MySQL Cluster NDB 7.2.4 is the first General
Availability release in the MySQL Cluster NDB 7.2
release series, incorporating new features in the
NDBCLUSTER storage engine and
fixing recently discovered bugs in previous MySQL Cluster NDB
7.2 development releases.
Obtaining MySQL Cluster NDB 7.2. MySQL Cluster NDB 7.2 source code and binaries can be obtained from http://dev.mysql.com/downloads/cluster/.
This release also incorporates all bugfixes and changes made in previous MySQL Cluster releases, as well as all bugfixes and feature changes which were added in mainline MySQL 5.5 through MySQL 5.5.19 (see Changes in MySQL 5.5.19 (2011-12-08)).
Functionality Added or Changed
A mysqld process joining a MySQL Cluster
where distributed privileges are in use now automatically
PRIVILEGES as part of the connection process, so that
the cluster's distributed privileges take immediate effect
on the new SQL node.
RPM distributions of MySQL Cluster NDB 7.1 contained a number of
packages which in MySQL Cluster NDB 7.2 have been merged into
MySQL-Cluster-server RPM. However, the
MySQL Cluster NDB 7.2
RPM did not actually obsolete these packages, which meant that
they had to be removed manually prior to performing an upgrade
from a MySQL Cluster NDB 7.1 RPM installation.
These packages include the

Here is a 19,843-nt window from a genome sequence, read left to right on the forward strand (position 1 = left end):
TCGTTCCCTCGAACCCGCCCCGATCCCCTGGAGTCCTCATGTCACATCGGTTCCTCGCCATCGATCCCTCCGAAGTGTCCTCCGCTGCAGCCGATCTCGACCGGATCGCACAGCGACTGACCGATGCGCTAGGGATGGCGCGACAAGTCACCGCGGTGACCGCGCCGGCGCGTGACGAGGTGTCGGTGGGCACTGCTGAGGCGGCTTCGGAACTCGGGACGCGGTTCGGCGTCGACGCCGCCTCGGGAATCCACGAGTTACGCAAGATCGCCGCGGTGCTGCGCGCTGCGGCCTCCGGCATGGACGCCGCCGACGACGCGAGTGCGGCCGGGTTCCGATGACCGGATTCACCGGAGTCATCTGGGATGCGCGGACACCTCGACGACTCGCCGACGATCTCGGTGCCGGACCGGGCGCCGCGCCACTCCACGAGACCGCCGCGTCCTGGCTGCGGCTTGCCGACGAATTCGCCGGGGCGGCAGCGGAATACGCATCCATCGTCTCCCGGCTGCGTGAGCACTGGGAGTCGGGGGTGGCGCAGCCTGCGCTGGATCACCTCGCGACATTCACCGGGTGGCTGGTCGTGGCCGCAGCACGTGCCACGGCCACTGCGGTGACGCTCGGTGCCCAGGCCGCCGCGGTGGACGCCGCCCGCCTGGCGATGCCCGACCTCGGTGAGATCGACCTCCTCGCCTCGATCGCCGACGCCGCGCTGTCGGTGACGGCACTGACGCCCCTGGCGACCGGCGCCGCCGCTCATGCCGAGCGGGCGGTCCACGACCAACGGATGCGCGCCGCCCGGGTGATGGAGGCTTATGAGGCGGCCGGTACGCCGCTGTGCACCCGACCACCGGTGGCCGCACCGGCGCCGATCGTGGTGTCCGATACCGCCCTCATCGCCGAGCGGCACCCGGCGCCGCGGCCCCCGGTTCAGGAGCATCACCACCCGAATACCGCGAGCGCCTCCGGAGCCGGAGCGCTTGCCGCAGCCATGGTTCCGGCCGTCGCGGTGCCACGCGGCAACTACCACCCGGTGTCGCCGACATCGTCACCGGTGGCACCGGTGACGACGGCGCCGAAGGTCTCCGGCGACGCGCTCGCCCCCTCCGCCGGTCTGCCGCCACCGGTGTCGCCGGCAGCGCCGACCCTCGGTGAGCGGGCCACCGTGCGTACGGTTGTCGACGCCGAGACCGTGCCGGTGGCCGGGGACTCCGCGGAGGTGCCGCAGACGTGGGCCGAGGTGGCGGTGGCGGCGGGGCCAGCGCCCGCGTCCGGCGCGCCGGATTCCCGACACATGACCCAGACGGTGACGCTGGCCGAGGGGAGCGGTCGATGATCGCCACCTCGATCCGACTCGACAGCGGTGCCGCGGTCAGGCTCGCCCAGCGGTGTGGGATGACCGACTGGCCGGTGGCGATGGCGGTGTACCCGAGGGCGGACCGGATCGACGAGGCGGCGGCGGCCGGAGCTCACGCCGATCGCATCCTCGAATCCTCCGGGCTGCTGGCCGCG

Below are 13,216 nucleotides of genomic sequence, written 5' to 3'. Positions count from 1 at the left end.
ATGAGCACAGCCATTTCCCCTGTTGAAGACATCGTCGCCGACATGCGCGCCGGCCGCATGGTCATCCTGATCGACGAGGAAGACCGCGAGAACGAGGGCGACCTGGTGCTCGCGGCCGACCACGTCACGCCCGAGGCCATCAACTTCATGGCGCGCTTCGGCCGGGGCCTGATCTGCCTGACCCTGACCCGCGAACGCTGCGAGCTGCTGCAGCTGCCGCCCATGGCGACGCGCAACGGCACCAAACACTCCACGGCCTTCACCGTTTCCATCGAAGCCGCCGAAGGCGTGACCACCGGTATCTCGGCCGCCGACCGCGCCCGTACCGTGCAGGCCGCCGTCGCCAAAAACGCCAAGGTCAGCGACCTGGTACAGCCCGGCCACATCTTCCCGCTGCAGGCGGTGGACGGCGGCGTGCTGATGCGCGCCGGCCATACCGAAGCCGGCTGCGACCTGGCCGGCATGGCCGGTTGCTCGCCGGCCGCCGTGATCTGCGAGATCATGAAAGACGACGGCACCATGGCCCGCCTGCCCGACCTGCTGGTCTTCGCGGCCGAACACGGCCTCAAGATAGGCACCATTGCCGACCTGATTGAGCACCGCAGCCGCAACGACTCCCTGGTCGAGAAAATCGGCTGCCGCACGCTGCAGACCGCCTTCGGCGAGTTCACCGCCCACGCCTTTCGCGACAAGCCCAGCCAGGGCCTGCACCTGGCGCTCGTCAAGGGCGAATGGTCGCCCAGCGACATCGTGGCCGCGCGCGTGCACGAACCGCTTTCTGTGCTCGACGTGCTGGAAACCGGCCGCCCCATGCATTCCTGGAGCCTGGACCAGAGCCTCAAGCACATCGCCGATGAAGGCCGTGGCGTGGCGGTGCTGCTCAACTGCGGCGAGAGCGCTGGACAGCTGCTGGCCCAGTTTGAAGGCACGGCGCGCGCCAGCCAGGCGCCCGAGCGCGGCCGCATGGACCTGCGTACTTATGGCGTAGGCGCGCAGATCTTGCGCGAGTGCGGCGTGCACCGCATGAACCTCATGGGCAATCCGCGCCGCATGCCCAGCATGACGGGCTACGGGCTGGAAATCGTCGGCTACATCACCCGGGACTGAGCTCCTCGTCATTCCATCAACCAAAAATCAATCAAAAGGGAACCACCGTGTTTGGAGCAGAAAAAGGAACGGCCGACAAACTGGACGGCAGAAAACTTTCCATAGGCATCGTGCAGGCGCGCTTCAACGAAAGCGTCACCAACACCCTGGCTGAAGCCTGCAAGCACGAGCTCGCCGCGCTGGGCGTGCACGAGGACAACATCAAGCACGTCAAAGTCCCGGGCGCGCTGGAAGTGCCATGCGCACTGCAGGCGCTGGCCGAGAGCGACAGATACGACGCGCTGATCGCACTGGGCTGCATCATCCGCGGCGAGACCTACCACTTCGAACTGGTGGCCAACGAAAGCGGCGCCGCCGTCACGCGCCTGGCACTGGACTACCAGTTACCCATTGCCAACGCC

For more information, see Installing MySQL Cluster from RPM. (Bug #13545589)
Accessing a table having a
column but no primary key following a restart of the SQL node
failed with Error 1 (Unknown error code).
A node failure while a
TABLE statement was executing resulted in a hung
connection (and the user was not informed of any error that
would cause this to happen).
References: See also Bug #13407848.
At the beginning of a local checkpoint, each data node marks its local tables with a “to be checkpointed” flag. A failure of the master node during this process could cause either the LCP to hang, or one or more data nodes to be forcibly shut down. (Bug #13436481)
Under certain circumstances, the
in the output of
STATUS for a replicated slave
NDB table could be misreported as
many times larger than the result of
COUNT(*) on the same table.